Steen was enrolled at the University of Leiden in 1646 and in 1648 was one of the founding members of the Leiden painters’ Guild of St. Luke. His early teachers seem to have been the historical painter Nicolaus Knupfer at Utrecht, genre and landscape painter Adriaen van Ostade at Haarlem, and the landscapist Jan van Goyen at The Hague. In 1649 Steen married van Goyen’s daughter and settled at The Hague for the next few years. He moved to Delft in 1654 and to Haarlem in 1661. In 1670 he was back in Leiden, and in 1673 he married again.

In Steen’s landscapes, including his winter scenes, small earthy figures recall those of Adriaen and of Isack van Ostade. In his later works the figures are larger, less crowded, and more individually characterised. He shows them playing cards or skittles, or carousing in their cups. His frequent use of inns probably reflects his own background as the son of a brewer and sometime brewer and tavernkeeper himself. He was a master at capturing subtleties of facial expression, especially in children. His best works display great technical skill, particularly in the handling of colour.

During Steen’s last years, his paintings began to anticipate the Rococo style of the 18th century, becoming increasingly elegant and somewhat less energetic and showing a heavy French influence and an increased flamboyance.

I have selected and detail from the painting  and came up (predictably, perhaps) with this:

The Malady

“Doctor, heal me for I am sick,
My pulse is weak and my face pallid,
I have no appetite and I am weak.
My fevered brow turns quickly cool and clammy…”

He takes her pulse
And looks at her intently.
His practiced eye
Examines every sign.

“Doctor, heal me for surely
I shall die forthwith.
My heart beats weakly
And my breast heaves belabouredly…”

He touches gently,
Hearkens the heartbeat,
Listens to ragged breathing,
Observes and notes.

“Doctor, prithee, give me physic,
For soon, I feel, I shall expire.
If not to die today, I shall swoon,
And breathe my last as morrow breaks…”

He looks at her shrewdly
And he nods his head,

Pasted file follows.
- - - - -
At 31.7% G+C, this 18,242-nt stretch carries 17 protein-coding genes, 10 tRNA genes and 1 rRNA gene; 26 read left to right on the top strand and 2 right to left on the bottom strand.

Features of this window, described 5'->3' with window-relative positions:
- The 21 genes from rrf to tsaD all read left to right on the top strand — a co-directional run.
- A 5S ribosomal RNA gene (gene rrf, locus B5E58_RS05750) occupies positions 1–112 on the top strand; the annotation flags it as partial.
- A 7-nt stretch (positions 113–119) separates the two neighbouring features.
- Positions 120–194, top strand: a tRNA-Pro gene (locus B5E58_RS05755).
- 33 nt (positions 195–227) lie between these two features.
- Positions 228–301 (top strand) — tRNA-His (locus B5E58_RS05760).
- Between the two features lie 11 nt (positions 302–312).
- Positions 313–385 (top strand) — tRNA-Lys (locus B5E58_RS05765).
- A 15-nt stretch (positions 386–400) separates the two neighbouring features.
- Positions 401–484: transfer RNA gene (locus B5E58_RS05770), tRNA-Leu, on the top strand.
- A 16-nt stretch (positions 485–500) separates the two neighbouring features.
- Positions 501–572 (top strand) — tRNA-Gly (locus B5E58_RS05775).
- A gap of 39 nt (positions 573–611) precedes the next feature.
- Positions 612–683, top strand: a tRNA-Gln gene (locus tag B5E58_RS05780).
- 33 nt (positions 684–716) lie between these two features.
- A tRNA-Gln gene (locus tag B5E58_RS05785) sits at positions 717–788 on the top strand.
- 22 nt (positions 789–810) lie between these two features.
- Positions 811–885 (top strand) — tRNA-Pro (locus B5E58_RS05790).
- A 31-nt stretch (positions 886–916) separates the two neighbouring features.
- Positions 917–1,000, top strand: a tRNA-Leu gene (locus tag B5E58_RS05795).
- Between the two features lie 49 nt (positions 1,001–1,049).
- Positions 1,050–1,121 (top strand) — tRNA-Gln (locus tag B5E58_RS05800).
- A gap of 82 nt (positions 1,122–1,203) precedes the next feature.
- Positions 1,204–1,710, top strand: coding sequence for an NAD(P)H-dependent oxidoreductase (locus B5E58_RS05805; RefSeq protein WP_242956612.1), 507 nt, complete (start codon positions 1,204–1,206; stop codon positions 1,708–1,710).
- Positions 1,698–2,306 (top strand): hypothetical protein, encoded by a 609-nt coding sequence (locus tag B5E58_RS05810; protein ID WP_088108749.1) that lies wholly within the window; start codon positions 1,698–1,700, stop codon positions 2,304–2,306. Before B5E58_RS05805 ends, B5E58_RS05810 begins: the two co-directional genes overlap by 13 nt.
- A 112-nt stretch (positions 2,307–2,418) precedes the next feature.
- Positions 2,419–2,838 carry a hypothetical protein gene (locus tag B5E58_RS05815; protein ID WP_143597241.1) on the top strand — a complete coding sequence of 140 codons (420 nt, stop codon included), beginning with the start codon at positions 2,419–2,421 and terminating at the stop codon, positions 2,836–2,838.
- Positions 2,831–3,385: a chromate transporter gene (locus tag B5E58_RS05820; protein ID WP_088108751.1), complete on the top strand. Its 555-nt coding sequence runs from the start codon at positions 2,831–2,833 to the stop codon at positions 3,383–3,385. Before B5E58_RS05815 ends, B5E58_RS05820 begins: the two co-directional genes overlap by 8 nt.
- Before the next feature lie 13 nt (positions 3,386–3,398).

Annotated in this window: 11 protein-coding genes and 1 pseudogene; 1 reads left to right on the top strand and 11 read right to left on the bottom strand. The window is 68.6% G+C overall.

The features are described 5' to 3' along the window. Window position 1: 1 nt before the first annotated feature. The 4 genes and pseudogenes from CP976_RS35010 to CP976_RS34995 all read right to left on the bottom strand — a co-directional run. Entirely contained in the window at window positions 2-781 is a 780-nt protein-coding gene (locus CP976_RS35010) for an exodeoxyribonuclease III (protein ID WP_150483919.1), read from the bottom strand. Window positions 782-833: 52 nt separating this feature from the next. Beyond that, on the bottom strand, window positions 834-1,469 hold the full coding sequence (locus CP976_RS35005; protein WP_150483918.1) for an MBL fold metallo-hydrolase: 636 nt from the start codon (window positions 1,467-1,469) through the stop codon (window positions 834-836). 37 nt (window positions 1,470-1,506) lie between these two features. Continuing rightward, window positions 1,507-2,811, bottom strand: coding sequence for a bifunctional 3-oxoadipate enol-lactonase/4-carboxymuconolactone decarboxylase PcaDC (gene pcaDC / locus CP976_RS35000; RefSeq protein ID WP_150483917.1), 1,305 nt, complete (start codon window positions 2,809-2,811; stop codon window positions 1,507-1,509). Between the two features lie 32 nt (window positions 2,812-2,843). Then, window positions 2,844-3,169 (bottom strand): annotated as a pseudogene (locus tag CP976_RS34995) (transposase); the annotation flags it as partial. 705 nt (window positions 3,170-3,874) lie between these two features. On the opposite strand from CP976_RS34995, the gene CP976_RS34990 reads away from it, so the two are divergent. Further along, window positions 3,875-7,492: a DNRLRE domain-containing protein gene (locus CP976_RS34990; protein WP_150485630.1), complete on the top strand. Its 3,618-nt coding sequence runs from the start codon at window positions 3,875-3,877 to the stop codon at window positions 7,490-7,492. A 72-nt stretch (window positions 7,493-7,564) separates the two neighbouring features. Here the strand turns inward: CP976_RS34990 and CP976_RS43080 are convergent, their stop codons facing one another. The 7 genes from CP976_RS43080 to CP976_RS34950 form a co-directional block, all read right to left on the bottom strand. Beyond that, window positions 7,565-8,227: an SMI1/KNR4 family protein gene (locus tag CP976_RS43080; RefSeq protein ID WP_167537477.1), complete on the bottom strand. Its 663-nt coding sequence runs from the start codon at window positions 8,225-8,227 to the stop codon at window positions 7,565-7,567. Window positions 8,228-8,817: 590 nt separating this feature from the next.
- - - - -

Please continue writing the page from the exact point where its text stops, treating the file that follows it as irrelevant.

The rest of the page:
With serious countenance,
At last observing:

“Indeed, my lady, thou art sick!
But no degree of physic I can give
Will cure what ails thee.
Thy heart will surely break,

And thy breath will fade,
If remedy be not given.

But, all my healing arts are not enough,
And my experience wanting;

All my knowledge useless,
For love cannot
by herbs be cured…”


“Where there is no imagination there is no horror.” - Arthur Conan Doyle

At the weekend we watched a British thriller of 2011, Julian Gilbey’s “A Lonely Place to Die” starring Alec Newman, Ed Speleers and Melissa George. The famous “Hammer Horror” British films of the 1960s and 1970s gave way to what was pretty much of a vacuum, but there is now resurgence of British thrillers like the “The Descent" of 2005 and “Eden Lake” of 2008, and of course the film I started reviewing.

The brothers Julian and Will Gilbey co-write the screen play, which Julian then directed. The remote location and lack of well-known actors probably contributed to why this film was overlooked and was relegated to the bottom shelves of the video stores. Interestingly, this low budget movie with the basic sounding plot hides a tense and disturbing thriller that builds well and engages the viewer. The film opens harmlessly enough, but soon, the shocks begin to follow one another and despite the poor dialogue and less than optimal characterisation, the film chugs along.

Melissa George plays a rock-climber who together with some of her friends go climbing in he beautiful rocky wilds of Scotland. Quite accidentally, they stumble across a little Serbian girl buried alive in a tiny subterranean chamber in the woods. They rescue her and try to go for help but discover that they’re not alone. They are pursued by the kidnappers and the second half of the movie loses its low-key creepiness and subtle horror to an all out gun-fest with lots of gore and blood.

The acting was solid enough from everyone although the highlight was Melissa George in her leading performance. Ms George does not deliver an outstanding performance, but on the other hand she is not playing Shakespeare either… The little girl played by Holly Boyd is a scene stealer and manages the right mix of emotions and demands placed on her by her role. The villains are quite scary characters and played with gusto by Sean Harris and Stephen McCole.

Sure, one has to suspend belief once or twice (well maybe three or four times…), but after all this is a thriller and unless the characters do silly things to put themselves at risk there would be no movie. It was interesting to see the scenes of the Celtic street festival in the village towards the end of the film. I was reminded of “The Wicker Man”  and the director/writer obviously introduced these scenes as a means of introducing some (unnecessary) naked flesh in the movie. They were quite spectacular scenes, though and despite their unlikelihood in the context shown, they made the chase more interesting.

It’s a good enough film to watch for mindless entertainment value, and with a little tighter script and maintenance of the creepy, understated tension of the beginning and a more intense and better thought out ending, it would have been an outstanding thriller. As it is, it is a B-grade tense little horror movie, with the blood and gore taking over the second half. Watch it at your discretion, especially if you are acrophobic!